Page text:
Member Since: October 25, 2010

Country: United States

  • As Dan said, your milage WILL vary, but for anecdotal reference:
    I used these in a project transmitting a small data packet twice a second. The basics were:
    434 MHz, with 2.4 kbps data rate, GFSK modulation, 45 kHz frequency deviation, +20 dBm output power and these antennae:
    With the transmitters sitting on my desk, I got the receiver out the door of the office and about 200 m up the road before the signal dropped out (industrial area). That was more than sufficient for the project so I didn’t experiment much further. You’d probably do 50 to 100 % better with a 14 cm piece of wire on both ends for antennae, but my project was space-constrained.
    Higher over-the-air data rates will reduce power consumption but would probably reduce the range - by how much I couldn’t guess.
    SI Labs has an Excel spreadsheet that helps you work out a lot of the register settings. See the EZRadioPro Register Calculator under Design Tools:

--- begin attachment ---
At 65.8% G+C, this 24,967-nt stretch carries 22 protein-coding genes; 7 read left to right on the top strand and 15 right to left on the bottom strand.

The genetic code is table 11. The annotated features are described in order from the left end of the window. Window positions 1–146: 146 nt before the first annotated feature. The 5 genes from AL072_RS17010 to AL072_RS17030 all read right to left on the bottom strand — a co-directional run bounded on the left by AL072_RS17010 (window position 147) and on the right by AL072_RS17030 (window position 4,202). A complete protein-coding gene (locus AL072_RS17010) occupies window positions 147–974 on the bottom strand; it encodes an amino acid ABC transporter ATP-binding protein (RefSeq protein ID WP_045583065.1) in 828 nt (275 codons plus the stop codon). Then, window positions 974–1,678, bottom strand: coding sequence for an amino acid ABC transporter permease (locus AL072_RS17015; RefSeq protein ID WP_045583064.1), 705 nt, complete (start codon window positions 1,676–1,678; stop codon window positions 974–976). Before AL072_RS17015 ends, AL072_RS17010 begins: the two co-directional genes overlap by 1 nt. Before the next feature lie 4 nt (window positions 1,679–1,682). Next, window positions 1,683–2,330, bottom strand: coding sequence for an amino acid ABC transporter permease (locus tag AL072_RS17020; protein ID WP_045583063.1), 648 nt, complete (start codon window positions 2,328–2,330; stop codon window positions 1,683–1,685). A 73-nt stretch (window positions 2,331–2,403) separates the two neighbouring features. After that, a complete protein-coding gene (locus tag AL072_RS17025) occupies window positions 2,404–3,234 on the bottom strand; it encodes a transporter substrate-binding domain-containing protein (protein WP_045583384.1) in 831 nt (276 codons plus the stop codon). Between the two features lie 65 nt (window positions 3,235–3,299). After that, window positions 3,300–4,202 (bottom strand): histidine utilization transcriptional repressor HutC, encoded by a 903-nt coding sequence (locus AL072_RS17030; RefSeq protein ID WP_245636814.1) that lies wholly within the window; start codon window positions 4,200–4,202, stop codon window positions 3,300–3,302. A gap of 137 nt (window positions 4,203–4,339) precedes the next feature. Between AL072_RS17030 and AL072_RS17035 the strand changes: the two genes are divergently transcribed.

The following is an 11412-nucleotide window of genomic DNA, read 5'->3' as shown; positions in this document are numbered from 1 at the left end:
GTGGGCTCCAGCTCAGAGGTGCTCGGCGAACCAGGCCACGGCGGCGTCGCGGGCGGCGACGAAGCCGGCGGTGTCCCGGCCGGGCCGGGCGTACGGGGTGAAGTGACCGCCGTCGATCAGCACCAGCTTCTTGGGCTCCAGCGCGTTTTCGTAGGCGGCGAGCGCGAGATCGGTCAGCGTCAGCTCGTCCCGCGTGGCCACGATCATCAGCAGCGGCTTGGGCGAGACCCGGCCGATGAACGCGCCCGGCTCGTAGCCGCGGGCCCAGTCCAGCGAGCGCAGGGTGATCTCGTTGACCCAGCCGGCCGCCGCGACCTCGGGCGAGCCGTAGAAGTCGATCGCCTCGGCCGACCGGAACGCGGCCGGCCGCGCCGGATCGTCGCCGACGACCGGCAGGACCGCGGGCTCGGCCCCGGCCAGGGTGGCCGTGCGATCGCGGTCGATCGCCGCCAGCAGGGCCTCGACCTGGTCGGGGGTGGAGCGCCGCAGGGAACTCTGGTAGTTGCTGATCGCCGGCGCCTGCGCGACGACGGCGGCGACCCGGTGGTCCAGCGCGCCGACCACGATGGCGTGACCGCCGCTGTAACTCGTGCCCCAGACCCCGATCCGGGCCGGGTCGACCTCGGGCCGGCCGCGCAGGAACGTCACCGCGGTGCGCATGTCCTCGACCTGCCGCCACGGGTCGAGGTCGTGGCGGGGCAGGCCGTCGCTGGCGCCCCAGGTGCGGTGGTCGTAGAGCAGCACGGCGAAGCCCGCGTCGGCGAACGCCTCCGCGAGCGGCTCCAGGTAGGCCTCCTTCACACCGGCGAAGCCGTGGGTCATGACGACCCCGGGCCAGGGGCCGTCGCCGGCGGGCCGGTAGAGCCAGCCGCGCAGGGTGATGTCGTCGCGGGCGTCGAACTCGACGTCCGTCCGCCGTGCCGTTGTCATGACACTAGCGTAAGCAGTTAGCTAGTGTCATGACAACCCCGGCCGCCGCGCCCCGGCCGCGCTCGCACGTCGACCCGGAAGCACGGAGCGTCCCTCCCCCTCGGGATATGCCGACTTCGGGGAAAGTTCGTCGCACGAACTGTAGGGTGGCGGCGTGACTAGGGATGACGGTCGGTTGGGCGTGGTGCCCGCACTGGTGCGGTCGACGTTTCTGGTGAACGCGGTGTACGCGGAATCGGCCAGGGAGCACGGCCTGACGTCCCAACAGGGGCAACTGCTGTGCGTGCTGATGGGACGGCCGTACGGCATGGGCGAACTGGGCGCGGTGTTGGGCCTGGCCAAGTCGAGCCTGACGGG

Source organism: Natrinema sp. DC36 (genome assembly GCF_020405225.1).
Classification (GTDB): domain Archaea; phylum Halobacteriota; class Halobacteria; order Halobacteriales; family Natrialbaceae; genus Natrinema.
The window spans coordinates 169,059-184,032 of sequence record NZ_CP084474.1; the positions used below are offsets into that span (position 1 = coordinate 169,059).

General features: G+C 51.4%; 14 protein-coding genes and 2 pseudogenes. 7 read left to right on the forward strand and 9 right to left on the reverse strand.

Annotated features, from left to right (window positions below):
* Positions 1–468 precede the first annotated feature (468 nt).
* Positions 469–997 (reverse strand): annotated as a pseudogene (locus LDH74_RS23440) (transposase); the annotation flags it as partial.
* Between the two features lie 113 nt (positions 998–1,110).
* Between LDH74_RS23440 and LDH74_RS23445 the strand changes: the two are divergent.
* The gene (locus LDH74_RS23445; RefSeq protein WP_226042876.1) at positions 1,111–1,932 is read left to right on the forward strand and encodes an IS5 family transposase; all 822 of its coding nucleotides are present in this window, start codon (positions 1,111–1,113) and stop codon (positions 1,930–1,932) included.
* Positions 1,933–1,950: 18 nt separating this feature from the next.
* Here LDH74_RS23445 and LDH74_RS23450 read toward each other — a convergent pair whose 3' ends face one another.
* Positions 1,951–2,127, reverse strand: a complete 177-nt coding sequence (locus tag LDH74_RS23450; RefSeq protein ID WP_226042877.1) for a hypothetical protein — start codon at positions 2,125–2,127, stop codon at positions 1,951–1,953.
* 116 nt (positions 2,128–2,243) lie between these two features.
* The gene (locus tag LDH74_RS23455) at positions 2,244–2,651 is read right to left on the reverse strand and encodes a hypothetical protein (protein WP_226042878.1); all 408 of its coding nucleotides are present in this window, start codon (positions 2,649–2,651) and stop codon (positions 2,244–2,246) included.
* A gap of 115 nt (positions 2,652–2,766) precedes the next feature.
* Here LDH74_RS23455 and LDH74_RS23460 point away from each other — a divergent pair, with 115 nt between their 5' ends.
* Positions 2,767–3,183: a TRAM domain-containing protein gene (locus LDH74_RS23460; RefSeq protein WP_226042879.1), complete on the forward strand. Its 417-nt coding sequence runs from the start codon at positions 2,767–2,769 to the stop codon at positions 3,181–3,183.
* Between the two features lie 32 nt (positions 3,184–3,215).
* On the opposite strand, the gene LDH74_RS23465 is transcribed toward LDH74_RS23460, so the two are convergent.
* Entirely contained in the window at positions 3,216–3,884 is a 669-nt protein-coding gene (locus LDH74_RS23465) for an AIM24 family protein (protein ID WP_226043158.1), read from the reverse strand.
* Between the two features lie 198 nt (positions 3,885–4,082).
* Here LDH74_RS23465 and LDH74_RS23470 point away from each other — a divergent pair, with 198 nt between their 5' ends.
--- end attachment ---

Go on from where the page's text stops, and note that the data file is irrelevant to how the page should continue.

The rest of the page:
The radios I got were revision B1, but I got them direct from Hope RF before SparkFun started carrying them. I’m 90% sure SparkFun has revision B1 units. You can figure it out by reading register 0x01, which will return 0x06 in revision B1 units.

  • The transceiver chip the unit is based on (the SI4432) will do the full frequency range, but I’m pretty sure the other components on the board (antenna matching components) are tuned for the 433 MHz band.

  • Given the speed at which these went, maybe there’s a market for SparkFun to sell collections of common surface mounts parts. $10 bag of common 0805 resistors, $10 bag of common 0805 capacitors, $30 bag of common surface mount semiconductors etc.

  • Pretty sure they’re V2. Register 0x01 returns 2 on the units I have.

  • I’d love to know what settings / code you used to get this sort of range. With the SparkFun example code above I get ~30m. I can extend it a little by lowing the data rate right down but it’s still nowhere near 800m.

No public wish lists :(